What a fine time to be alive for fans of serialized television. As DVRs swell with unwatched gold and a relentless schedule of year-round programming has premieres happening nearly every week on some format or another, it's no wonder that each year, the ATX Television Festival grows by leaps and bounds. This year, co-founders Caitlin McFarland and Emily Gipson may have trumped themselves with the largest Gilmore Girls reunion heretofore seen on the planet, but there are plenty of other attractions that warrant your attention.
As if you don't have enough to watch, this year brings series and season premieres including the season 2 launch of local luminary Robert Rodriguez's From Dusk Till Dawn, the why-aren't-you-watching-it-yet season 3 premiere of The Fosters, plus a return of beloved Eighties stars to the small screen with John Stamos' Grandfathered and the Rob Lowe/Fred Savage comedy The Grinder. But our standout pick would be TV Land's Teachers, an acerbic comedy that follows six elementary teachers grappling with the white-normative standard of flesh-colored crayons while teaching today's youth about what exactly happened to Seal's face.
As far as we're concerned, this is where the festival thrives, putting creative minds and practical producers together for discussions on everything from whether a devoted niche audience is enough to sustain a show, to the nuts and bolts of fashioning a series finale that leaves viewers satisfied while remaining true to the characters. Any fan of contemporary television will not want to miss "The Evolution of The Simpsons," where co-creator James L. Brooks (also the recipient of this year's ATX Achievement in Television Excellence Award), writer/producer Al Jean, and director/producer David Silverman talk about how the 28-year-old show has defined childhoods, slyly critiqued notions of family, and consistently overcome (or has it?) the law of diminishing returns.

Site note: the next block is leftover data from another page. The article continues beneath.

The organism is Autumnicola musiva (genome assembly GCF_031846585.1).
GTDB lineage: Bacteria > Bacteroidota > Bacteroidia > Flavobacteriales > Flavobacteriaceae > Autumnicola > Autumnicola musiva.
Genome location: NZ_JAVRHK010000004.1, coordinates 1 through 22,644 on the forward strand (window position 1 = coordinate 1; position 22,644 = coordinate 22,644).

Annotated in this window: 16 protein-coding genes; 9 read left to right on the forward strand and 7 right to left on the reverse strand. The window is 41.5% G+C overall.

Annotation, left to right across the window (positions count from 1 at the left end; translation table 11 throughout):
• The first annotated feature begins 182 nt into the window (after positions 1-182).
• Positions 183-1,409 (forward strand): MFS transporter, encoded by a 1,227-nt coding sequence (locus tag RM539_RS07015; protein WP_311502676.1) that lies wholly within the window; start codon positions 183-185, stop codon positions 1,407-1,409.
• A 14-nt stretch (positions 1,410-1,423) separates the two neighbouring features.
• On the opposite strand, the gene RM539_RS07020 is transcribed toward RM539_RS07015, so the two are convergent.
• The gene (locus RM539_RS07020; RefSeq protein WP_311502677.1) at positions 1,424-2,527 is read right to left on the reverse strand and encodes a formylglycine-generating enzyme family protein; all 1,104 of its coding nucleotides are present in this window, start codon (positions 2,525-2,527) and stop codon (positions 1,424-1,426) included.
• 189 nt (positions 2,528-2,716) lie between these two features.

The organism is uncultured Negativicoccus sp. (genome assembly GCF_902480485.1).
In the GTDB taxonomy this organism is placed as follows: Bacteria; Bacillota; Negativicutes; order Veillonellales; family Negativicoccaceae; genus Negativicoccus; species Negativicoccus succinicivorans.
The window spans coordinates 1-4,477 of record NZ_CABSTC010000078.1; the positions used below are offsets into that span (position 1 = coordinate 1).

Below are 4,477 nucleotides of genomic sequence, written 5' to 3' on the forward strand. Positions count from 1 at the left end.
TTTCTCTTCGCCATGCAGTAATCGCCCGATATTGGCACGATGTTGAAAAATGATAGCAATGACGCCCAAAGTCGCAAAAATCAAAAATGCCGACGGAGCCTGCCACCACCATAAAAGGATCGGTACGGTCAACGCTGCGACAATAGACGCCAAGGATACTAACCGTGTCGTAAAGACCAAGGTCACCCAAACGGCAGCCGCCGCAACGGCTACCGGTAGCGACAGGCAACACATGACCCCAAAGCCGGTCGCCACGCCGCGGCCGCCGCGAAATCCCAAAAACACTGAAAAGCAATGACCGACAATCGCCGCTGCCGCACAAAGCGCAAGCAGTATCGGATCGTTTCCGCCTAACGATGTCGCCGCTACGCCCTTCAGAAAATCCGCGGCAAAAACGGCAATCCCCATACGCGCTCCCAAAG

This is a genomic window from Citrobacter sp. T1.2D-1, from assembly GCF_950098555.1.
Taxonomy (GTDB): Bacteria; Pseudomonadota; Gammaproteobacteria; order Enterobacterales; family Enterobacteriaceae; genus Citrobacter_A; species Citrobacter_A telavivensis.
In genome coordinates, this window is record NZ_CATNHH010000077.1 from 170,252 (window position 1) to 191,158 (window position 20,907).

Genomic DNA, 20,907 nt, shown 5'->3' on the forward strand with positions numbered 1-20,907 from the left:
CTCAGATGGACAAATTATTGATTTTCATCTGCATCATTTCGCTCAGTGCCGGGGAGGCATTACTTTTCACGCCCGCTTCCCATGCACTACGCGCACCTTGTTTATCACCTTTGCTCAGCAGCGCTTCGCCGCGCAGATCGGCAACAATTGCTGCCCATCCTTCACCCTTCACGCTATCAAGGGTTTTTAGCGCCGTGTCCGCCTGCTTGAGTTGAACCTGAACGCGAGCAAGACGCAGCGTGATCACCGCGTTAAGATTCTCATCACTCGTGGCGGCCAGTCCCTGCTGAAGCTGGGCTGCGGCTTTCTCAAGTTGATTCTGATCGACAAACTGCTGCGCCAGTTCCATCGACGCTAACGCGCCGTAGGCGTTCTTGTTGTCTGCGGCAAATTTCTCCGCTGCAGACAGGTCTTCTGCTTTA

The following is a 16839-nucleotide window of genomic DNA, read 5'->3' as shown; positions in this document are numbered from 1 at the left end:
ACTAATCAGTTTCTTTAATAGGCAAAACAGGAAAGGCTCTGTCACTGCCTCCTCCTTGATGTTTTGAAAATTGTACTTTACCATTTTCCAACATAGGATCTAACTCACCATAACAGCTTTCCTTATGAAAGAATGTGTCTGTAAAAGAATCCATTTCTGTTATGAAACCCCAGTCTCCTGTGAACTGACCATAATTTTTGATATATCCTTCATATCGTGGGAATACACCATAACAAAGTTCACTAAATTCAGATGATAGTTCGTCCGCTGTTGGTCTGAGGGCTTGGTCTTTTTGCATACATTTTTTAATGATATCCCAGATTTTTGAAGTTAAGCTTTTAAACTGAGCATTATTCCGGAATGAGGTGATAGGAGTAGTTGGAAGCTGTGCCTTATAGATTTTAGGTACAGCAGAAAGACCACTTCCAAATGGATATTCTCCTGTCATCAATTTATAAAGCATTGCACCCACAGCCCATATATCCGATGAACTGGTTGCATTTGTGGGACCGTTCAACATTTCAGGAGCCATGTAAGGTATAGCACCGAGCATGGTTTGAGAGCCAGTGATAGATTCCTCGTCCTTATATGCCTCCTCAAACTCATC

These parties are all about celebrating shows that have meant so much to us as to warrant justifiably maniacal behavior. Apart from the aforementioned Gilmore Girls event at the Paramount (sold out, natch), this year's fest sees the reunion of the American version of Queer as Folk (Hal Sparks will, unfortunately, not be there, but Gale Harold will!), and the 25th anniversary celebration of HBO's groundbreaking comedy Dream On (for better or worse, there would be no Friends or Sex & the City without it). Add to that the traditional Friday Night Lights party at the Hotel San Jose, and you have the makings for an Austin party done right.
Visit www.atxfestival.com for the full schedule of events, and frequent austinchronicle.com all weekend for recaps and highlights of the festival.
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